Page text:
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The Riff: Frozen Margaritas

The Riff: Frozen Margaritas
Written by Lia Grabowski | Photo by Kevin Marple

Margarita Magic

The origins of the margarita belong, of course, to Mexico, but we have Texas to thank for the drink’s frosty, slushy iteration. In the early 1970s, a Dallas restaurateur by the name of Mariano Martinez ditched the blender and rigged up a soft-serve ice cream machine to make what’s now the perfect refreshing summer cocktail, the frozen margarita.

Today, Las Almas Rotas, a Dallas paean to Mexican spirits, offers flights of tequila and mezcal to educate drinkers on characteristics born of the liquor’s terroir and aging practices. Still, there’s always a place for margaritas on the menu. “Not everyone has been introduced to sipping straight tequila,” says Jillian Whitlow, the director of operations at Las Almas. “We put a lot into our cocktail program to introduce these spirits to a wider audience in a way that’s approachable.”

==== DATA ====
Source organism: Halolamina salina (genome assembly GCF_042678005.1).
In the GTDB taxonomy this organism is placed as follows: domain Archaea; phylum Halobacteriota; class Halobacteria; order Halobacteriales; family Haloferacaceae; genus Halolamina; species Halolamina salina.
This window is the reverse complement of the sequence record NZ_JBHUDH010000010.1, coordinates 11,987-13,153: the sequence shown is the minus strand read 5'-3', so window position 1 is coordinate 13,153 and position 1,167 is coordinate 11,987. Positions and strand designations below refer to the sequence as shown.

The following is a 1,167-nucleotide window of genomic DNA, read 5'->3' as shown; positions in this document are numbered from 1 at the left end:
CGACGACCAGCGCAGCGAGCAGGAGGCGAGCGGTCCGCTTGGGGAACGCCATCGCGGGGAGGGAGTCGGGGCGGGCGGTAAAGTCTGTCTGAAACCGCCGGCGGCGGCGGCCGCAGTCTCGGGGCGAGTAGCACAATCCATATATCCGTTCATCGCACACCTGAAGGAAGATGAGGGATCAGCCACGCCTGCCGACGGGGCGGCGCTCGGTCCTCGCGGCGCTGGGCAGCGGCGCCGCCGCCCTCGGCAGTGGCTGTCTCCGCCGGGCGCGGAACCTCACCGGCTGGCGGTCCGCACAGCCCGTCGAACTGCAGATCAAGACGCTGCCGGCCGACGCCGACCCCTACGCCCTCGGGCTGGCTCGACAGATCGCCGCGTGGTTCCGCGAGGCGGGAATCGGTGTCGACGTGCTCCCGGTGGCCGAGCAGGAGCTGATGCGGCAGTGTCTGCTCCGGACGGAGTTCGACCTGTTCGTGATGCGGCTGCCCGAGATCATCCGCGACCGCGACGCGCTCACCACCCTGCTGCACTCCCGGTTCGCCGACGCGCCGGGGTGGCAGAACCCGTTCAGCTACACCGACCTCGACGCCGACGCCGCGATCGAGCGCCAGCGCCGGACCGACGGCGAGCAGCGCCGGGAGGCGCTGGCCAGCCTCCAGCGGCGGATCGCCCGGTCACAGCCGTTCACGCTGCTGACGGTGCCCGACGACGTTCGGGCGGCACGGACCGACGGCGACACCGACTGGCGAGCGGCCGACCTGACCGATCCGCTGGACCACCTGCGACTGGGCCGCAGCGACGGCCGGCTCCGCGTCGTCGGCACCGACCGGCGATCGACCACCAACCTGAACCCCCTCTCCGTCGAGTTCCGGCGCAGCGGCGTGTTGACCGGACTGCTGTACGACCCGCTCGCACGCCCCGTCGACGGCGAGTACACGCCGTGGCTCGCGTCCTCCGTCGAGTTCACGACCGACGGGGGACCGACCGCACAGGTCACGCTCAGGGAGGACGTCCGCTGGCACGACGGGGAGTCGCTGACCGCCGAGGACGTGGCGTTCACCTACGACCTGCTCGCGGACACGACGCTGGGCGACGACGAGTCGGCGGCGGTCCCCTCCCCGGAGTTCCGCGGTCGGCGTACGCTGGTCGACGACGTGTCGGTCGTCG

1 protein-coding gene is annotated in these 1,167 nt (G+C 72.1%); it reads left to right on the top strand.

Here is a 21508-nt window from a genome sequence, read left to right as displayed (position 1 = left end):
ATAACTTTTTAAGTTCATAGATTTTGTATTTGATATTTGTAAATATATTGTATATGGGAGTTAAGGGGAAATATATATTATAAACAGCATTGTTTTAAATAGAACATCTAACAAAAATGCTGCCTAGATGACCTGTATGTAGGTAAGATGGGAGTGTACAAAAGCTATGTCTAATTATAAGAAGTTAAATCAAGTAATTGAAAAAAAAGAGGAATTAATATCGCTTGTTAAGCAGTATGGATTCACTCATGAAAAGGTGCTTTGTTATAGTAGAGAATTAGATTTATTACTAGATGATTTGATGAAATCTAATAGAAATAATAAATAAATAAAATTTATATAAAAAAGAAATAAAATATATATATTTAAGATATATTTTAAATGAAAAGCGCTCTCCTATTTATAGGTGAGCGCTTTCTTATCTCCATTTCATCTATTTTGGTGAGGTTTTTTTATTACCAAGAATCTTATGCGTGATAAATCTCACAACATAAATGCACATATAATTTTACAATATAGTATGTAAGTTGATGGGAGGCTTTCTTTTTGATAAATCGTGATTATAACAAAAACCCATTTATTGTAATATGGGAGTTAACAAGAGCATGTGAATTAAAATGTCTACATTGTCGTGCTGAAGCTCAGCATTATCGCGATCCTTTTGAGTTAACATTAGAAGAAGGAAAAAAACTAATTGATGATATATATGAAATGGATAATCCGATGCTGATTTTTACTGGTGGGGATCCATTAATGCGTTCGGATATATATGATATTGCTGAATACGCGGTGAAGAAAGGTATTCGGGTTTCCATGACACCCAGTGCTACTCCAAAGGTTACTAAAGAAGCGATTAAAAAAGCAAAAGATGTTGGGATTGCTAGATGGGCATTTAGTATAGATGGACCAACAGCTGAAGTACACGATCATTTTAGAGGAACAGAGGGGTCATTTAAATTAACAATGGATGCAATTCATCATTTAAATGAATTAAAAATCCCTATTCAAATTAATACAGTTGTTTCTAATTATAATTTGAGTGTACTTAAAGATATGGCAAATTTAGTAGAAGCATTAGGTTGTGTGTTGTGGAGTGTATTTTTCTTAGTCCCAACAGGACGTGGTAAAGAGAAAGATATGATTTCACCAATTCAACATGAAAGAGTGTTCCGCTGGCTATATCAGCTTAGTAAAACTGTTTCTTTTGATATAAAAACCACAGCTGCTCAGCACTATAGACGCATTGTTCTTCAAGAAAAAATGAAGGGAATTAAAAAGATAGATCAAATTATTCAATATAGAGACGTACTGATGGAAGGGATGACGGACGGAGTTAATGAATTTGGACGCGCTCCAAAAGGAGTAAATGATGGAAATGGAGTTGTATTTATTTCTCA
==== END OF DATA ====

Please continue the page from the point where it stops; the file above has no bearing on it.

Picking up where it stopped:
All the cocktails at Las Almas start with fresh ingredients, like lime juice squeezed each morning, and are made with reverence to the culture of Mexico. The frozen mangonada, one of the most popular drinks at Las Almas, is a nod to the Mexican street vendors who sell beautifully sliced mangoes dusted with chili powder. “The smokiness of mezcal complements the sweet mango and spicy chamoy really well,” Whitlow says. In the same vein, their faramalla cocktail is made with cardamom and hibiscus, an ingredient often found in aguas frescas.  

When it comes to simple drinks like a classic margarita, the end result will only be as good as your base spirit. The team at Las Almas loves ELVELO tequila, made in Jalisco by a second-generation master distiller using old-world techniques. For mezcal, you can’t go wrong with the earthy, open-air fermented Rey Campero Espadin, which is aged in glass for a more mellow end product. 

Classic Margarita

Faramalla

Frozen Mezcal Mangonada

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